4 Advances in Soft Robotics
The study of pliant, elastic robots is experiencing rapid development.
Because soft robots offer a huge potential to the robotics community, the study of pliant, elastic robots is also experiencing rapid development.
Here are some recent contributions to the field to give you a taste of this quickly emerging field. These four advances are only a small part of those made within the field of soft robotics in the past few years.
Robot Heal Thyself
We take it for granted our skin will heal after a cut. But flexible robots need help with healing.
Soft robots need to be made from very flexible materials that change in shape when touched and manipulated. A robotic organ that responds to a physician’s touch, for example, limits the chances of damage to the device—such as tears and punctures.
But tips and cuts will still happen. A robot that could heal itself would be a step toward damage-resistant soft robots.
With that in mind, researchers at the University of Warwick in Coventry, England, have designed a self-healing polymer for soft robots.
They have shown their actuator, made from thermoplastic elastomers and a piezoelectric macro fiber composite, has self-sensing applications. It can heal its cuts made to it, said Chaoying Wan, research leader. She leads a lab that studies multifunctional nanocomposites at the University of Warwick.
After creating a prototype of a self-healing leaf from their composite, the researchers cut the leaf and left it for one day at room temperature. After 24 hours, it had healed itself. After 48 hours, the place where the cut was made was almost impossible to find, said Wan.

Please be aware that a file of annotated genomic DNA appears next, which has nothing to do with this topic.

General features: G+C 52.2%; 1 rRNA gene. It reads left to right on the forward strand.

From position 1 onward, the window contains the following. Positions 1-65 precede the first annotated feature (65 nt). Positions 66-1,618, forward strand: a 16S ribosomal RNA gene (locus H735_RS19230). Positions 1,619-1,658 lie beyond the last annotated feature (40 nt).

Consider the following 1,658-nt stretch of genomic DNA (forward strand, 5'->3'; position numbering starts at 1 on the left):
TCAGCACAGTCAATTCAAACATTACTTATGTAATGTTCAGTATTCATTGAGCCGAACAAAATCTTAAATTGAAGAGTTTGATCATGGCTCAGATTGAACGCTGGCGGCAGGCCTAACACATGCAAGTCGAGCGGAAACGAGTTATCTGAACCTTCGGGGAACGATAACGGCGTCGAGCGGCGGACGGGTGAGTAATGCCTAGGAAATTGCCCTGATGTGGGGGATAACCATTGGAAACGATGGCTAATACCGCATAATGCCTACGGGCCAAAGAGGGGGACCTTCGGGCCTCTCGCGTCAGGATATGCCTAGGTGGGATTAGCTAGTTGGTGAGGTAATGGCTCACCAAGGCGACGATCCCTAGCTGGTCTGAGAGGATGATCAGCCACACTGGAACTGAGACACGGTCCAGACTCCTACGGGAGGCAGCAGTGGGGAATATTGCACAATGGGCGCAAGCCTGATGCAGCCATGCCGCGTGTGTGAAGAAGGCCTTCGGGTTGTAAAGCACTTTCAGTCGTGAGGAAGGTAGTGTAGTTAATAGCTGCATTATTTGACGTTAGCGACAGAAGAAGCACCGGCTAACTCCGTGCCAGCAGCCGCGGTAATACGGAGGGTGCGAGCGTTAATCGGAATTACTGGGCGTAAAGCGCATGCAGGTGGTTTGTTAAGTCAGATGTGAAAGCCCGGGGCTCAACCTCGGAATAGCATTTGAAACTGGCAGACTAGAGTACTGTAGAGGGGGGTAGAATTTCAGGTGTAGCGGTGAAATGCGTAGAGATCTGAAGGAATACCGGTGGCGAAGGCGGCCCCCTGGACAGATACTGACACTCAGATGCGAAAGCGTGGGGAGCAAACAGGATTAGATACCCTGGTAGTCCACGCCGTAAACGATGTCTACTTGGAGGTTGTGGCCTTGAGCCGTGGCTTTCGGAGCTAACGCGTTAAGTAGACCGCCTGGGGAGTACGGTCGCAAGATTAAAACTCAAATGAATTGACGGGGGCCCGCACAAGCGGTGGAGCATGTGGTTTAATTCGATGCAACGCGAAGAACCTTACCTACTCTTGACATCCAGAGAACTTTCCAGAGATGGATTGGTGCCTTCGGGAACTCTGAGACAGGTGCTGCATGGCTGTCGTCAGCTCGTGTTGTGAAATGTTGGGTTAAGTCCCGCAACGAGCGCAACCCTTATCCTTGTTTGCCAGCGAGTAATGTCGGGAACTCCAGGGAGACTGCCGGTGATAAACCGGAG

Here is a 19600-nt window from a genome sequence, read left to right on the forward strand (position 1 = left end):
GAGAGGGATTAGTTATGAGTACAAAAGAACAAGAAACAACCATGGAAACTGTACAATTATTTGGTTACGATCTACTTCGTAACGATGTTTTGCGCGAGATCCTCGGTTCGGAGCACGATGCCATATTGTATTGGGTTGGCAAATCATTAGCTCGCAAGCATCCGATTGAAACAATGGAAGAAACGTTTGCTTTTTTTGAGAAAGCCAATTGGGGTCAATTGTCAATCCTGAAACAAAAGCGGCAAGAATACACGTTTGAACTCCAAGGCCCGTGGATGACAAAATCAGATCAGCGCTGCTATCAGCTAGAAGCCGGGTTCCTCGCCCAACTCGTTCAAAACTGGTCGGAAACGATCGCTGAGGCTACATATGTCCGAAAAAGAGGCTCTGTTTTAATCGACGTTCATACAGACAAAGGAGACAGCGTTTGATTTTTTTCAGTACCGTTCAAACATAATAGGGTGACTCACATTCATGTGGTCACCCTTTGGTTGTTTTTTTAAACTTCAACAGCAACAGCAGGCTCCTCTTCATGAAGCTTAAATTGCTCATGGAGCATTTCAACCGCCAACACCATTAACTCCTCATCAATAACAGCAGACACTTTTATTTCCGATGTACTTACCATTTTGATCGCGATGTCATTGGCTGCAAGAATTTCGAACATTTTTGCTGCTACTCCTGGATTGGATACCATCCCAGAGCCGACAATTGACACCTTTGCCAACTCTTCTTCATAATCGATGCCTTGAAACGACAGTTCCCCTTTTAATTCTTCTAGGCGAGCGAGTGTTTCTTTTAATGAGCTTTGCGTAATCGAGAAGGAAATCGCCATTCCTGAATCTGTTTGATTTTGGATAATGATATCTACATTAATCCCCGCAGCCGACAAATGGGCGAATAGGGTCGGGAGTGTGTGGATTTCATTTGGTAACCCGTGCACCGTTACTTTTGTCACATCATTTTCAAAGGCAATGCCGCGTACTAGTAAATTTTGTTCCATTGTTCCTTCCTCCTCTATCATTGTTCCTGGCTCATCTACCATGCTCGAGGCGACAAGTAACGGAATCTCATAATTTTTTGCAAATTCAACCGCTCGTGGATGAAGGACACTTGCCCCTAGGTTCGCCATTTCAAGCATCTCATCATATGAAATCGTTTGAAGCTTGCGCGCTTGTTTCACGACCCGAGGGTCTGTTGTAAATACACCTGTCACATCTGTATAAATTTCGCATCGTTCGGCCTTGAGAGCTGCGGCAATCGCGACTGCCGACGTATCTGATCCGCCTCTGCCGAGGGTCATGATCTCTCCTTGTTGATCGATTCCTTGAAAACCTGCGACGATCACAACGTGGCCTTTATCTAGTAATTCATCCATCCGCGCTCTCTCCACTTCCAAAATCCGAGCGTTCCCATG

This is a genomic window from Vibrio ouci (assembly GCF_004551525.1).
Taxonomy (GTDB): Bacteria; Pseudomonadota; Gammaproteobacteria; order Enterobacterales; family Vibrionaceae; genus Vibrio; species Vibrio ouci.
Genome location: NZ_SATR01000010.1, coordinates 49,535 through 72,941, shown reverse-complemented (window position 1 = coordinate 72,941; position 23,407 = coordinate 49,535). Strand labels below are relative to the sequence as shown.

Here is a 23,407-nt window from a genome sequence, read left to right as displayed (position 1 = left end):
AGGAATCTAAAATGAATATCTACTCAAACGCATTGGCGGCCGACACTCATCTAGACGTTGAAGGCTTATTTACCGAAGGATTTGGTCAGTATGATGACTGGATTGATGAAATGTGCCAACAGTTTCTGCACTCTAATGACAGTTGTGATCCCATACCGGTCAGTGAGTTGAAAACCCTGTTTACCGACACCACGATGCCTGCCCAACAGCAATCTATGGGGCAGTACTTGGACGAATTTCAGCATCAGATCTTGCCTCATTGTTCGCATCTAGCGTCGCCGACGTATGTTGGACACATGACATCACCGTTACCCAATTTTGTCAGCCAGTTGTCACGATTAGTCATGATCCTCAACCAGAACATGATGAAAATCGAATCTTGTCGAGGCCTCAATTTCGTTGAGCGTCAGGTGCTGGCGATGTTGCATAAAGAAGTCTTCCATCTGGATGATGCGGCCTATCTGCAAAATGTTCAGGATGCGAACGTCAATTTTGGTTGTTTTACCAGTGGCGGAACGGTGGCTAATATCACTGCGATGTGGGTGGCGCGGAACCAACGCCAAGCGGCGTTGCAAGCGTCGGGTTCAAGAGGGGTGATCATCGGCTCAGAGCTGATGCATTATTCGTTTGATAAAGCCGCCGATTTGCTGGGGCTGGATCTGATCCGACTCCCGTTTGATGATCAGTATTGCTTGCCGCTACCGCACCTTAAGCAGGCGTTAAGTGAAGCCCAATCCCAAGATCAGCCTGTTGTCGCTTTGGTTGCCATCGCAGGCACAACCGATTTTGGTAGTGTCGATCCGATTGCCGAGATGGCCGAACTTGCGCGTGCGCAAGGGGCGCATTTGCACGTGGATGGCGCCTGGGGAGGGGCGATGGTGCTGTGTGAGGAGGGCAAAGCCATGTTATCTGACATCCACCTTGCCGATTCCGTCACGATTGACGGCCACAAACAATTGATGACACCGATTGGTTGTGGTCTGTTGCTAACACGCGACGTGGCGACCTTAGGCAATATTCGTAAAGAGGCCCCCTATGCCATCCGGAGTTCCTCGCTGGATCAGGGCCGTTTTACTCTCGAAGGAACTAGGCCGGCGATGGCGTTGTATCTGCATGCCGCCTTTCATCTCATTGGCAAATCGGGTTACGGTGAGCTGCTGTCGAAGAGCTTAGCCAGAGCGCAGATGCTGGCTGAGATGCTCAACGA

“An example of where this material could be used could be in a factory or hospital, where the robots may get damaged from general wear and tear but can heal themselves and don’t need to come off duty to be fixed,” Wang said. “This saves time and resources.”
Repair Like a Squid
Adding to the work with self-healing materials, researchers at Penn State have developed a self-healing, biodegradable polymer patterned after squid ring teeth. The material can be used for actuators, hazmat suits, and other applications where tiny holes could cause a danger, said Melik Demirel, professor of engineering science and mechanics at Penn State, who headed up the research.
Every type of material that undergoes constant, repetitive motion develops tiny tears and cracks and eventually breaks. With a self-healing material, the initial tiny defects are repairable before they result in catastrophic failure, Demirel said.
Like the creatures they are patterned on, the polymer is able to heal itself after both minute and visible damage. Unlike squid, the material can heal itself in seconds.
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“We were able to reduce a typical 24-hour healing period to one second, so our protein-based soft robots can now repair themselves immediately,” said Abdon Pena-Francesch, a former doctoral student in Demirel's lab. “In nature, self-healing takes a long time. In this sense, our technology outsmarts nature.” Pena-Francesch is now an assistant professor of materials science and engineering at the University of Michigan.